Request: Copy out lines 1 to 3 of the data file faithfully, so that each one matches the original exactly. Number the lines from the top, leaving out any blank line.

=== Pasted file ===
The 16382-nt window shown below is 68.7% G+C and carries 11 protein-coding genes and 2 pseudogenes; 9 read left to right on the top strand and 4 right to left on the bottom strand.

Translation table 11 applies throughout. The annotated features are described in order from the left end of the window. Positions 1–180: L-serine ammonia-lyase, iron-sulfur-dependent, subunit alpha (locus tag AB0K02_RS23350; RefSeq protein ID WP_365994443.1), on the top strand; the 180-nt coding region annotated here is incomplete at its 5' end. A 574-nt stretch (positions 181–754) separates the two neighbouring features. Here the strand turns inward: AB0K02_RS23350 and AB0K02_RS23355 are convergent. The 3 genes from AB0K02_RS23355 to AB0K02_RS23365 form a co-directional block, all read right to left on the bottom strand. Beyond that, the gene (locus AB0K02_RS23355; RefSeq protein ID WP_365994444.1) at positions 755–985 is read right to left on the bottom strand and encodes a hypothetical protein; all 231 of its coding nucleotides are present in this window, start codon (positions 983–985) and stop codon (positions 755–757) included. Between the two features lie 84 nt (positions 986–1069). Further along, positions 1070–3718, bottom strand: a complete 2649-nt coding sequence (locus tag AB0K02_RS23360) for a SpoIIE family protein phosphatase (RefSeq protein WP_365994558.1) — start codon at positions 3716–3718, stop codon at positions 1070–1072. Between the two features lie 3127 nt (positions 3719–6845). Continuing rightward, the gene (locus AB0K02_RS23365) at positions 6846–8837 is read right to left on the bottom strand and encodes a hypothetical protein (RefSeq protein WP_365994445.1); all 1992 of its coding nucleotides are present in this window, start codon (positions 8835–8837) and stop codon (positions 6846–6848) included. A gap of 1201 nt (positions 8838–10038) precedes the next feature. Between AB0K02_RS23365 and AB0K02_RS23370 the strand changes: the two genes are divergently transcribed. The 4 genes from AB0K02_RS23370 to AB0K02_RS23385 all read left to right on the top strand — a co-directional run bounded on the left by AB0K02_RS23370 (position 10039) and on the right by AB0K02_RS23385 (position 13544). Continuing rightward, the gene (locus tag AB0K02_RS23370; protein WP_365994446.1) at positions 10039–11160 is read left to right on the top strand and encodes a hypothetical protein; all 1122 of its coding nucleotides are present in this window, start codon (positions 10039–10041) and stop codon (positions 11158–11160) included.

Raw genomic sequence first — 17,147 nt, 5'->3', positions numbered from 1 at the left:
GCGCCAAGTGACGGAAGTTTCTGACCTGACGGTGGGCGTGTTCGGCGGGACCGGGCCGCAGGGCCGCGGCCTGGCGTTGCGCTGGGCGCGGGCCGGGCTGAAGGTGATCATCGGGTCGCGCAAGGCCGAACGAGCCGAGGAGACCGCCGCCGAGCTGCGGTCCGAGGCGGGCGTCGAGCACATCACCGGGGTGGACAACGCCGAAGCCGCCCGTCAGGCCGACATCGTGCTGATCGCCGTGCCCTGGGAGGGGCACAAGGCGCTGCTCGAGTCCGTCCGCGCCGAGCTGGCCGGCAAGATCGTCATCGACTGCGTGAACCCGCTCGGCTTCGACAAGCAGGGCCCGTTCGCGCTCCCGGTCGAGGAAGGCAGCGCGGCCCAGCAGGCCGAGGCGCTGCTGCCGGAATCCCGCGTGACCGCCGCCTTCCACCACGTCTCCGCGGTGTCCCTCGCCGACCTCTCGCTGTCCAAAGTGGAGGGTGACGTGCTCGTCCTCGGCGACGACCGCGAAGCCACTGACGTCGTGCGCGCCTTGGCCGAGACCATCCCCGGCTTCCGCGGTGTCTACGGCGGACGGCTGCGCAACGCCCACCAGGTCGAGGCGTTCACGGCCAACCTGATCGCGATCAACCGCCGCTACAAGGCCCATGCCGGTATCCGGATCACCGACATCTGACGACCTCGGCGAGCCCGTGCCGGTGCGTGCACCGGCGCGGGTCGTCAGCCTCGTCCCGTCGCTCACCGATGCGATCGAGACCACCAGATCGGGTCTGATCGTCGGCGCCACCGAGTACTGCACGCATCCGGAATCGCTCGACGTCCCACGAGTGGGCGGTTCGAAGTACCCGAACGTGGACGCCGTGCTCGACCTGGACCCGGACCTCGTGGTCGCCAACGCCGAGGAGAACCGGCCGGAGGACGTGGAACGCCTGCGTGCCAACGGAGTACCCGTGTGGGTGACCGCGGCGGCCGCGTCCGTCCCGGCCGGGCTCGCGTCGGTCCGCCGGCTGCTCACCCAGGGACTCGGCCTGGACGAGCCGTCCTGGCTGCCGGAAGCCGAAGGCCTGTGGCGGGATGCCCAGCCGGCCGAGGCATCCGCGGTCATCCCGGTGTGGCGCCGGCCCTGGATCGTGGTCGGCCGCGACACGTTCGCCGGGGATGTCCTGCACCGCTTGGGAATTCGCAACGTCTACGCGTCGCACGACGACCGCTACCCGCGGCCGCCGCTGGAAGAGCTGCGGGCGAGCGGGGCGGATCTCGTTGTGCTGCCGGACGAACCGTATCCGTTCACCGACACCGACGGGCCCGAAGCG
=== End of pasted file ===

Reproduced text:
The 16382-nt window shown below is 68.7% G+C and carries 11 protein-coding genes and 2 pseudogenes; 9 read left to right on the top strand and 4 right to left on the bottom strand.

Translation table 11 applies throughout. The annotated features are described in order from the left end of the window. Positions 1–180: L-serine ammonia-lyase, iron-sulfur-dependent, subunit alpha (locus tag AB0K02_RS23350; RefSeq protein ID WP_365994443.1), on the top strand; the 180-nt coding region annotated here is incomplete at its 5' end. A 574-nt stretch (positions 181–754) separates the two neighbouring features. Here the strand turns inward: AB0K02_RS23350 and AB0K02_RS23355 are convergent. The 3 genes from AB0K02_RS23355 to AB0K02_RS23365 form a co-directional block, all read right to left on the bottom strand. Beyond that, the gene (locus AB0K02_RS23355; RefSeq protein ID WP_365994444.1) at positions 755–985 is read right to left on the bottom strand and encodes a hypothetical protein; all 231 of its coding nucleotides are present in this window, start codon (positions 983–985) and stop codon (positions 755–757) included. Between the two features lie 84 nt (positions 986–1069). Further along, positions 1070–3718, bottom strand: a complete 2649-nt coding sequence (locus tag AB0K02_RS23360) for a SpoIIE family protein phosphatase (RefSeq protein WP_365994558.1) — start codon at positions 3716–3718, stop codon at positions 1070–1072. Between the two features lie 3127 nt (positions 3719–6845). Continuing rightward, the gene (locus AB0K02_RS23365) at positions 6846–8837 is read right to left on the bottom strand and encodes a hypothetical protein (RefSeq protein WP_365994445.1); all 1992 of its coding nucleotides are present in this window, start codon (positions 8835–8837) and stop codon (positions 6846–6848) included. A gap of 1201 nt (positions 8838–10038) precedes the next feature. Between AB0K02_RS23365 and AB0K02_RS23370 the strand changes: the two genes are divergently transcribed. The 4 genes from AB0K02_RS23370 to AB0K02_RS23385 all read left to right on the top strand — a co-directional run bounded on the left by AB0K02_RS23370 (position 10039) and on the right by AB0K02_RS23385 (position 13544). Continuing rightward, the gene (locus tag AB0K02_RS23370; protein WP_365994446.1) at positions 10039–11160 is read left to right on the top strand and encodes a hypothetical protein; all 1122 of its coding nucleotides are present in this window, start codon (positions 10039–10041) and stop codon (positions 11158–11160) included.

Raw genomic sequence first — 17,147 nt, 5'->3', positions numbered from 1 at the left: